The Voice has them all in a spin.
Media articles today barely mention tomorrow’s Dancing with the Stars. It’s all about Nine’s talent show finale, which stretches across two nights.
Who will win? How big will it go? Why is it such a hit? Who has been hit by the flu? It’s all under the microscope in the lead-up to the big night.
Karise Eden is considered the front-runner based on local iTunes sales, but there is a theory that the Twitter followers of Joel Madden (and wife Nicole Richie) could swing the votes Sarah de Bono’s way. She could attract Facebook votes from overseas with the potential of never having been viewed by some of the people voting for her.
Meanwhile The Australian says of its success:
Its Monday night finale – after a Sunday night denouement – is expected to approach the 4.6 million viewers MasterChef Australia attracted for its second season finale in 2010. And it will do so in an environment in which viewers will feel even more part of the experience than they did at their MasterChef cooking parties.
Viewers will see their encouraging tweets on screen, they’ve contributed two votes to their favourite performer by buying a song on iTunes (at the time of writing Karise Eden’s version of Hallelujah is No 1 on the retail site) or they’ll dissect the program with friends on Facebook or Twitter as it happens. It appears to be a renaissance for reality TV programming; it certainly helped spark Nine’s ratings and commercial renaissance.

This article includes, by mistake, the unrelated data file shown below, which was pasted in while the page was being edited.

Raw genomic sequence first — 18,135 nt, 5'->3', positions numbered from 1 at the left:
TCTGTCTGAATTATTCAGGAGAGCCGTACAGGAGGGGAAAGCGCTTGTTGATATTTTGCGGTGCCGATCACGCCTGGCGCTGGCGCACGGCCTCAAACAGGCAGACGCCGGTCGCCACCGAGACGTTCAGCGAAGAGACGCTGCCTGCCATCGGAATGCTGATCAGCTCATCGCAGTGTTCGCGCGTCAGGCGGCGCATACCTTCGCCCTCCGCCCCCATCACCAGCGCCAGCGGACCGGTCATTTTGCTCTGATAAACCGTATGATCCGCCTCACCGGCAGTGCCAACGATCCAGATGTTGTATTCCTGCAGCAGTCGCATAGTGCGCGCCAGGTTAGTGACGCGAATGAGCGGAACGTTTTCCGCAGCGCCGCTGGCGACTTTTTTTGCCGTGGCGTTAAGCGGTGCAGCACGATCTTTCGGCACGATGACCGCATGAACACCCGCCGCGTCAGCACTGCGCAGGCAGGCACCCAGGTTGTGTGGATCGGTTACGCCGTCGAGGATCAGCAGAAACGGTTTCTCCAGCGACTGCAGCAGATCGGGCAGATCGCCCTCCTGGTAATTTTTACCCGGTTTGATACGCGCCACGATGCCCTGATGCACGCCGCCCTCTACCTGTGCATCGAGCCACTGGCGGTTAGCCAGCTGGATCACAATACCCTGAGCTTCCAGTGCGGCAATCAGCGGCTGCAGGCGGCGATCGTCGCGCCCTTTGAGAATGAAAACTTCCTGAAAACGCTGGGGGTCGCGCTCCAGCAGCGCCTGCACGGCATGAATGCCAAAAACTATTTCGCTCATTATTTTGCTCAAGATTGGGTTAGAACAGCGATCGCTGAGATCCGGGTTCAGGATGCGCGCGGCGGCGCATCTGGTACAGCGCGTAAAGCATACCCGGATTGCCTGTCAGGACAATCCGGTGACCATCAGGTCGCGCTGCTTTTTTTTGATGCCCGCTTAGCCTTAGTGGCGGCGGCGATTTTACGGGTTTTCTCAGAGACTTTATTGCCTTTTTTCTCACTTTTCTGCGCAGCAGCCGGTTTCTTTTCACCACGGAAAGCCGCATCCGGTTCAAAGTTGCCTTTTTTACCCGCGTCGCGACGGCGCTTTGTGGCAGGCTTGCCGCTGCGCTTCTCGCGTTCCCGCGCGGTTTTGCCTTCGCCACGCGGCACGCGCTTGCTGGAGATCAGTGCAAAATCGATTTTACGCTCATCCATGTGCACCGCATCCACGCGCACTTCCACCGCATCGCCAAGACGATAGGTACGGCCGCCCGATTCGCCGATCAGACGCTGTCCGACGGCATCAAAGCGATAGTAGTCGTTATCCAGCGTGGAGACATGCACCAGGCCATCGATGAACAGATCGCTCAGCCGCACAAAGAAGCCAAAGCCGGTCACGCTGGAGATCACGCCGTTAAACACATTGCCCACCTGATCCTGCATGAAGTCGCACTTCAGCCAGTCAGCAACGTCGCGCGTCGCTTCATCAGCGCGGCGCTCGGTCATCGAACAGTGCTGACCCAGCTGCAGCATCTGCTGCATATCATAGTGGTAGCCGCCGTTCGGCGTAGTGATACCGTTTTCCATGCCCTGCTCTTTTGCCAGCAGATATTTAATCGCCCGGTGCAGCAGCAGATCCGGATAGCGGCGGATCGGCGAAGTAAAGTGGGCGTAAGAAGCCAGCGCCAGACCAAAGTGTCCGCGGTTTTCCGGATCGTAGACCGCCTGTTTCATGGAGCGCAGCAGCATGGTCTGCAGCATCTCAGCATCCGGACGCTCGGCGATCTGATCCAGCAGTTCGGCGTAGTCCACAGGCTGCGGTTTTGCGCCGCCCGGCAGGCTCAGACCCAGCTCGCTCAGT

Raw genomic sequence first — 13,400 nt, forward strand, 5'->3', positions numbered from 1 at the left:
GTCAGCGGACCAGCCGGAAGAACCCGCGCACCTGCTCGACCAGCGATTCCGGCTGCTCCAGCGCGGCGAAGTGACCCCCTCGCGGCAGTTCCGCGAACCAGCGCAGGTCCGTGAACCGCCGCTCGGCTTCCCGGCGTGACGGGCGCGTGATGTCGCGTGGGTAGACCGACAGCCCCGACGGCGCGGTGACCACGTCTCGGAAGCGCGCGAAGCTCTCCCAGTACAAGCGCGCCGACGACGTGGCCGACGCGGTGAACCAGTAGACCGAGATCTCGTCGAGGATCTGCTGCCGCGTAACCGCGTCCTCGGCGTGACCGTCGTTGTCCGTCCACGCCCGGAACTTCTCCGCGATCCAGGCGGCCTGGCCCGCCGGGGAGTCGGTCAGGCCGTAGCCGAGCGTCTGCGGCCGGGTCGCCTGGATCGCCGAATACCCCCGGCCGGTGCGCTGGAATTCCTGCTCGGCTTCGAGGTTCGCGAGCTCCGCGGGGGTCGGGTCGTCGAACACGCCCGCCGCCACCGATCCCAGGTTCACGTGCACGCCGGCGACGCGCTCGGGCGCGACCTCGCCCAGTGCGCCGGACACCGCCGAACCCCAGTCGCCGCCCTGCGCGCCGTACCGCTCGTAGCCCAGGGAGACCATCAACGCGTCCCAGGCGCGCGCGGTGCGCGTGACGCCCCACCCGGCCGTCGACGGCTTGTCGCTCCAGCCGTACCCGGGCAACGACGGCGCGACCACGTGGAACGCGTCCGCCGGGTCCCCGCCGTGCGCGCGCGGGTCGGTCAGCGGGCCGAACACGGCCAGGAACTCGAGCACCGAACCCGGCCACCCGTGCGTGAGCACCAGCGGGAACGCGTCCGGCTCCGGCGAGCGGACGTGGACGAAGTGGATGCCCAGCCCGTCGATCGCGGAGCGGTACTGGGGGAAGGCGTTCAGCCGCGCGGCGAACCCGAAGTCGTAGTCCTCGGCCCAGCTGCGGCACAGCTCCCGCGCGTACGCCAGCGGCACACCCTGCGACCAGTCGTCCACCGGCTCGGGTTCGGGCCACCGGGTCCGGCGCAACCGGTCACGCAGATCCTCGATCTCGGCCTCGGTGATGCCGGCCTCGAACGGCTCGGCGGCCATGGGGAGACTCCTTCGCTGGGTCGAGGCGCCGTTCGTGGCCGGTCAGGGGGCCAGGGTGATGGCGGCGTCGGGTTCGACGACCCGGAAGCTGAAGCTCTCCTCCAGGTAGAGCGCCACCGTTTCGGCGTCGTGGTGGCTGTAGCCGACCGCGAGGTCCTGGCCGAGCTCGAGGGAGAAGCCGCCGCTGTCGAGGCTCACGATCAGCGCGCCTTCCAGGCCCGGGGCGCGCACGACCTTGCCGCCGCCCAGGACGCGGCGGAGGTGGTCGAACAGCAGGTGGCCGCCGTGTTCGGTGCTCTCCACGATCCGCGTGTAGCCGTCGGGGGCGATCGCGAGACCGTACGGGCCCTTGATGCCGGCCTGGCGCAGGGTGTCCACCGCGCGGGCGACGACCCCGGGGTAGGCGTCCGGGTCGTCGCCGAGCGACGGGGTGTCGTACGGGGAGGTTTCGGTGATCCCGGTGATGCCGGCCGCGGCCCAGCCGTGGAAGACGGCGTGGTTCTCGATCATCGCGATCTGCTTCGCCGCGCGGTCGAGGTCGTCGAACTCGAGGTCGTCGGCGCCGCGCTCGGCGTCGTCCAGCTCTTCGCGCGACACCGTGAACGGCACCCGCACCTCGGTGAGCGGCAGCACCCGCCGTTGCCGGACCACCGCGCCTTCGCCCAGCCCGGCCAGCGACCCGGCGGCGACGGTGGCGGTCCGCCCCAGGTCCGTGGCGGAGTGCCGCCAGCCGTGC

The Sydney Morning Herald also speculates on the audience numbers:
The closest comparative would be the top-rating second season of MasterChef Australia. That drew an average weekly audience of about 1.7 million and on its final night attracted 3.5 million for the show and 3.9 million for the winner’s announcement. (The two parts of big finals are ”coded” separately for ratings purposes.)
Inclusive of regional ratings, that MasterChef final had a total national audience of about 5.7 million.
The Herald Sun says flu has hit the show hard:
Singer Rachael Leahcar has been hardest hit, completely losing her voice midweek. Coach Seal, host Darren McMullen and singer Darren Percival have also been struck down. The Voice’s entire production team has also been bed-ridden after contracting the virus. It is taking more than a week for people to recover from the illness.
An entire production team bed-ridden? That sounds extreme!
At this rate The Voice could be without a voice.